One of the biggest concerns for any potential whistleblower is retaliation from his or her employer. That fear of losing a job or being demoted has, in turn, lead many employees with knowledge of fraud to simply keep their heads down and keep quiet.
Fortunately, the federal False Claims Act contains protections for whistleblowers who report or try to stop fraud against the government. Under 31 U.S.C. § 3730(h) of that statute, employers are prohibited from discharging, demoting, suspending, threatening, or in any other manner discriminating against employees who take action to stop the employer’s fraud.
When Congress first added this employee protection to the False Claims Act, the only activity that was explicitly covered was filing or assisting in a qui tam lawsuit against that employer. However, amendments to the statute in 2009 and 2010 have significantly expanded the scope of protected conduct to include any “efforts to stop” the employer’s violations of the federal False Claims Act. As a result, an employee does not need to file a qui tam False Claims Act lawsuit in order to be protected from retaliation. Under the right set of facts, an employee who files an internal complaint regarding fraud against the United States, or who takes her allegations to a company manager, etc. is protected from retaliation under the statute.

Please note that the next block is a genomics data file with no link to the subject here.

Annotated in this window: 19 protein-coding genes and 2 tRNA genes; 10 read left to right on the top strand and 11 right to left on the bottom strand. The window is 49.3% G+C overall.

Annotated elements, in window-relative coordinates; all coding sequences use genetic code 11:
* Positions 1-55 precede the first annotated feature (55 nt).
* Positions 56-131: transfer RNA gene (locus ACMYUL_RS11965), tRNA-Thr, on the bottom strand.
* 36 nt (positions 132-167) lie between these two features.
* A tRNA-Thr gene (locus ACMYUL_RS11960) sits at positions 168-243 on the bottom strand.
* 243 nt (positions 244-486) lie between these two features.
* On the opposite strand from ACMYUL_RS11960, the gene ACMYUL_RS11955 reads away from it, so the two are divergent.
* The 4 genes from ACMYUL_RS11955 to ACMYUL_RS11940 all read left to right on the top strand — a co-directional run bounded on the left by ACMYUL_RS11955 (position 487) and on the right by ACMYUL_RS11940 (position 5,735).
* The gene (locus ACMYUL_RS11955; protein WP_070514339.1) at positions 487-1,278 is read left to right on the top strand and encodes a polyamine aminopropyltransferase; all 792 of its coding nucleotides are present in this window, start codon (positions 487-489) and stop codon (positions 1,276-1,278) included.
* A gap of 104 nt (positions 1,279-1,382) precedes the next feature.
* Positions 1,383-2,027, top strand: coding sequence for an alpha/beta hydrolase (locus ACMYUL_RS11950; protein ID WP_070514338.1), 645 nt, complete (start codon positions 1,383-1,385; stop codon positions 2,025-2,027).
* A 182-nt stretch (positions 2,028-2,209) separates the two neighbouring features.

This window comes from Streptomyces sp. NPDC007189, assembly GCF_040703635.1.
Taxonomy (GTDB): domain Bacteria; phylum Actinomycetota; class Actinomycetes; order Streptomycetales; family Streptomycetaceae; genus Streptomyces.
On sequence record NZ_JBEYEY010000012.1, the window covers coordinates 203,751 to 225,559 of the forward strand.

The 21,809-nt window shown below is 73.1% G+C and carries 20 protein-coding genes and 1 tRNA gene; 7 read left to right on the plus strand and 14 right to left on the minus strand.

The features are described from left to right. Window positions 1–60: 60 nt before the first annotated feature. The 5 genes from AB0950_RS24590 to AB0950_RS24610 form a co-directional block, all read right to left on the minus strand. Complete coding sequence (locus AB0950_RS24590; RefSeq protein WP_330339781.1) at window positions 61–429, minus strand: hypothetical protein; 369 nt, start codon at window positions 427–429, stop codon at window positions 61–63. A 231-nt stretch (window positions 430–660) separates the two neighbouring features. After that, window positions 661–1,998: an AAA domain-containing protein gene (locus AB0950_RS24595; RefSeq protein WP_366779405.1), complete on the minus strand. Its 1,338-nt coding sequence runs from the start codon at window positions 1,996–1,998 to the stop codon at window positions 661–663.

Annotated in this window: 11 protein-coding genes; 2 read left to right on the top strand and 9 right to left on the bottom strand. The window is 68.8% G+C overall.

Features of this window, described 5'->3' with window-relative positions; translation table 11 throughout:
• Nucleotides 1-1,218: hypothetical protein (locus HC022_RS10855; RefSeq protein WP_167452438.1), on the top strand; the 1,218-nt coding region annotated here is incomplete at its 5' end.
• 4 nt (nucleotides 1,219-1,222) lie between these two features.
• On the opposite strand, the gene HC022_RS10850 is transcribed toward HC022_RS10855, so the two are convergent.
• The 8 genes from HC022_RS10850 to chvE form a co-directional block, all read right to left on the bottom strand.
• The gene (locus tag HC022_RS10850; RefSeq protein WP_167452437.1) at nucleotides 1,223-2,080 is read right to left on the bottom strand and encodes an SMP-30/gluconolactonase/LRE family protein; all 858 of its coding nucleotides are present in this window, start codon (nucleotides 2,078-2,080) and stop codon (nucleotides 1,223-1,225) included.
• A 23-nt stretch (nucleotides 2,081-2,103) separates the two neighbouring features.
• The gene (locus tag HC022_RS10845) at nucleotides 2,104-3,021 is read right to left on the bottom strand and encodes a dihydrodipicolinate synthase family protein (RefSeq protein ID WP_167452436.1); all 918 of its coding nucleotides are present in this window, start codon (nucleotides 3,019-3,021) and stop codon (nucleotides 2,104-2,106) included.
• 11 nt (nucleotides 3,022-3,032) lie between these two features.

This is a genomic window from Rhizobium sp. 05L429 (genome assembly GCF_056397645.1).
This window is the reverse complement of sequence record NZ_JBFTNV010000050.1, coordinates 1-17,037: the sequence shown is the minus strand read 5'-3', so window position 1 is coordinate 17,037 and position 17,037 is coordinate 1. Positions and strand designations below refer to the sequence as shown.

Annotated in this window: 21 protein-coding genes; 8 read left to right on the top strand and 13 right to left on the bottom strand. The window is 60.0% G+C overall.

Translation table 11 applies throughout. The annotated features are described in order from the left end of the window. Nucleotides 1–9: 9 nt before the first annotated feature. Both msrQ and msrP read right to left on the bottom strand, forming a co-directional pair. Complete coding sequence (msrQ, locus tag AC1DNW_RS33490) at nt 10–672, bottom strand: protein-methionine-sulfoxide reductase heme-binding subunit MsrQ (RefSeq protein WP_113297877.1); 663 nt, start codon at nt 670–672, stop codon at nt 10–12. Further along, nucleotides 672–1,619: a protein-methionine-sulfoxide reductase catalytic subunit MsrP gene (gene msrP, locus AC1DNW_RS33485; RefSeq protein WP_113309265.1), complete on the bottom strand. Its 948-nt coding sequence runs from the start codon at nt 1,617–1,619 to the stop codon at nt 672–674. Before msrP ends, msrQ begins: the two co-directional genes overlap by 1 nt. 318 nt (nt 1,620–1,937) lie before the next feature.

If an employer does retaliate against a whistleblower for reporting fraud, the False Claims Act provides stiff penalties, including two times the employee’s actual lost wages, reinstatement, and reasonable litigation expenses and attorneys fees. Of course, any potential whistleblower who has concerns about retaliation should bring those concerns to an attorney before moving forward.
The basic, important point is that federal law does prohibit employers from retaliating against whistleblowers, and whistleblowers who believe that their employers have retaliated against them are not powerless and have well-established legal rights.